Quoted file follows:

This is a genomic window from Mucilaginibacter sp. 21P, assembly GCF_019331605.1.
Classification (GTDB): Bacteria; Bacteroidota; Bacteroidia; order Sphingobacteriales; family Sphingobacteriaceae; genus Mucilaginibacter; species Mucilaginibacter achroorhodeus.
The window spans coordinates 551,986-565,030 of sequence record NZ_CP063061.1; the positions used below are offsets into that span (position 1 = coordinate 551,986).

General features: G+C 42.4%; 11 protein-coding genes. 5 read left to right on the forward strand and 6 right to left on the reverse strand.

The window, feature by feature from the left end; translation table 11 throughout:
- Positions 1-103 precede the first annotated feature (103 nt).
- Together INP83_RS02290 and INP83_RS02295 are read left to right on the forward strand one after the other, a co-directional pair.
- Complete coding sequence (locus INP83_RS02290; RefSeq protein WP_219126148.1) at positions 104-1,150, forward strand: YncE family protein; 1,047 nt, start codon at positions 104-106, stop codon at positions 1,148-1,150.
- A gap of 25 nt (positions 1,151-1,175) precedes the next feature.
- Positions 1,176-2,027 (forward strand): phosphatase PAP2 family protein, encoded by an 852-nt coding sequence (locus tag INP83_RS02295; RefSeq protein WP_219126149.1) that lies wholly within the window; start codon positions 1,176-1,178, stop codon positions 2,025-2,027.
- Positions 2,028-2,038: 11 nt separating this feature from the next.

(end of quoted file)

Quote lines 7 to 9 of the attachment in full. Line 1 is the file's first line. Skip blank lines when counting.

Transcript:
- Together INP83_RS02290 and INP83_RS02295 are read left to right on the forward strand one after the other, a co-directional pair.
- Complete coding sequence (locus INP83_RS02290; RefSeq protein WP_219126148.1) at positions 104-1,150, forward strand: YncE family protein; 1,047 nt, start codon at positions 104-106, stop codon at positions 1,148-1,150.
- A gap of 25 nt (positions 1,151-1,175) precedes the next feature.